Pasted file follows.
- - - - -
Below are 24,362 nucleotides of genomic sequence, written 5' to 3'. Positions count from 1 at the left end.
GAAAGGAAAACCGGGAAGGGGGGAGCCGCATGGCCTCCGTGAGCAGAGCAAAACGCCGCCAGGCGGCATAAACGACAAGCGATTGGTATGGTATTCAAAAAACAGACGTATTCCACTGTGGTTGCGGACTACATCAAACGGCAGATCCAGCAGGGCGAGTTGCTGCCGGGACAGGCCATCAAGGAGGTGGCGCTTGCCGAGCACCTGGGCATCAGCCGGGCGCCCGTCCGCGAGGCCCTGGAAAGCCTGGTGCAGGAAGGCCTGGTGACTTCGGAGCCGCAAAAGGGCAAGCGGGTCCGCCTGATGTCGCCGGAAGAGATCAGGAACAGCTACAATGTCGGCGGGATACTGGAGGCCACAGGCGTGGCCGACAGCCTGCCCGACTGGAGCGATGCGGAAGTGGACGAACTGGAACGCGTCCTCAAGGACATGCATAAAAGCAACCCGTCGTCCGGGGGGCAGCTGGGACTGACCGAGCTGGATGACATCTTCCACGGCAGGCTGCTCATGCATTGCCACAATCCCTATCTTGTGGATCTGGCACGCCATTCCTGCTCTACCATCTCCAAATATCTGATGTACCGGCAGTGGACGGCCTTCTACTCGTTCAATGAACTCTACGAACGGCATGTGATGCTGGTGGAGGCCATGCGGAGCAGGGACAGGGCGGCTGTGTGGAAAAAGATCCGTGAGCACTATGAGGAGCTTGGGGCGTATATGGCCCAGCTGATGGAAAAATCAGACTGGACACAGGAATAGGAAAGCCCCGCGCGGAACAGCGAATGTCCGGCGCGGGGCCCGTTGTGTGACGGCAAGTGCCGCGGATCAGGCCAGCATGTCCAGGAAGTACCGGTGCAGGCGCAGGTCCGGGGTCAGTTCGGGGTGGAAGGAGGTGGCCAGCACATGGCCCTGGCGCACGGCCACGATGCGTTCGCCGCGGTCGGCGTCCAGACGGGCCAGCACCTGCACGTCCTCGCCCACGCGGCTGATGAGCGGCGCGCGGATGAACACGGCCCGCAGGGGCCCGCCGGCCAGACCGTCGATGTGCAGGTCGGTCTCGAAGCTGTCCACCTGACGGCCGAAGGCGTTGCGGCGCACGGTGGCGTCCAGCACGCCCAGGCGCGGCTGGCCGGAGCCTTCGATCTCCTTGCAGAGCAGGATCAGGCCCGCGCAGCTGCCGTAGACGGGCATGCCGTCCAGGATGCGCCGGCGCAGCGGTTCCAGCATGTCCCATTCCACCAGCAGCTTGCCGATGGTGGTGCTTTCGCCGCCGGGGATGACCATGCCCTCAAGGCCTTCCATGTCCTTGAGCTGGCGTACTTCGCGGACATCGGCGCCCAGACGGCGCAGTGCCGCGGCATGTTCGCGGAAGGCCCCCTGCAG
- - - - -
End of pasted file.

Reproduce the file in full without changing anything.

Below are 24,362 nucleotides of genomic sequence, written 5' to 3'. Positions count from 1 at the left end.
GAAAGGAAAACCGGGAAGGGGGGAGCCGCATGGCCTCCGTGAGCAGAGCAAAACGCCGCCAGGCGGCATAAACGACAAGCGATTGGTATGGTATTCAAAAAACAGACGTATTCCACTGTGGTTGCGGACTACATCAAACGGCAGATCCAGCAGGGCGAGTTGCTGCCGGGACAGGCCATCAAGGAGGTGGCGCTTGCCGAGCACCTGGGCATCAGCCGGGCGCCCGTCCGCGAGGCCCTGGAAAGCCTGGTGCAGGAAGGCCTGGTGACTTCGGAGCCGCAAAAGGGCAAGCGGGTCCGCCTGATGTCGCCGGAAGAGATCAGGAACAGCTACAATGTCGGCGGGATACTGGAGGCCACAGGCGTGGCCGACAGCCTGCCCGACTGGAGCGATGCGGAAGTGGACGAACTGGAACGCGTCCTCAAGGACATGCATAAAAGCAACCCGTCGTCCGGGGGGCAGCTGGGACTGACCGAGCTGGATGACATCTTCCACGGCAGGCTGCTCATGCATTGCCACAATCCCTATCTTGTGGATCTGGCACGCCATTCCTGCTCTACCATCTCCAAATATCTGATGTACCGGCAGTGGACGGCCTTCTACTCGTTCAATGAACTCTACGAACGGCATGTGATGCTGGTGGAGGCCATGCGGAGCAGGGACAGGGCGGCTGTGTGGAAAAAGATCCGTGAGCACTATGAGGAGCTTGGGGCGTATATGGCCCAGCTGATGGAAAAATCAGACTGGACACAGGAATAGGAAAGCCCCGCGCGGAACAGCGAATGTCCGGCGCGGGGCCCGTTGTGTGACGGCAAGTGCCGCGGATCAGGCCAGCATGTCCAGGAAGTACCGGTGCAGGCGCAGGTCCGGGGTCAGTTCGGGGTGGAAGGAGGTGGCCAGCACATGGCCCTGGCGCACGGCCACGATGCGTTCGCCGCGGTCGGCGTCCAGACGGGCCAGCACCTGCACGTCCTCGCCCACGCGGCTGATGAGCGGCGCGCGGATGAACACGGCCCGCAGGGGCCCGCCGGCCAGACCGTCGATGTGCAGGTCGGTCTCGAAGCTGTCCACCTGACGGCCGAAGGCGTTGCGGCGCACGGTGGCGTCCAGCACGCCCAGGCGCGGCTGGCCGGAGCCTTCGATCTCCTTGCAGAGCAGGATCAGGCCCGCGCAGCTGCCGTAGACGGGCATGCCGTCCAGGATGCGCCGGCGCAGCGGTTCCAGCATGTCCCATTCCACCAGCAGCTTGCCGATGGTGGTGCTTTCGCCGCCGGGGATGACCATGCCCTCAAGGCCTTCCATGTCCTTGAGCTGGCGTACTTCGCGGACATCGGCGCCCAGACGGCGCAGTGCCGCGGCATGTTCGCGGAAGGCCCCCTGCAG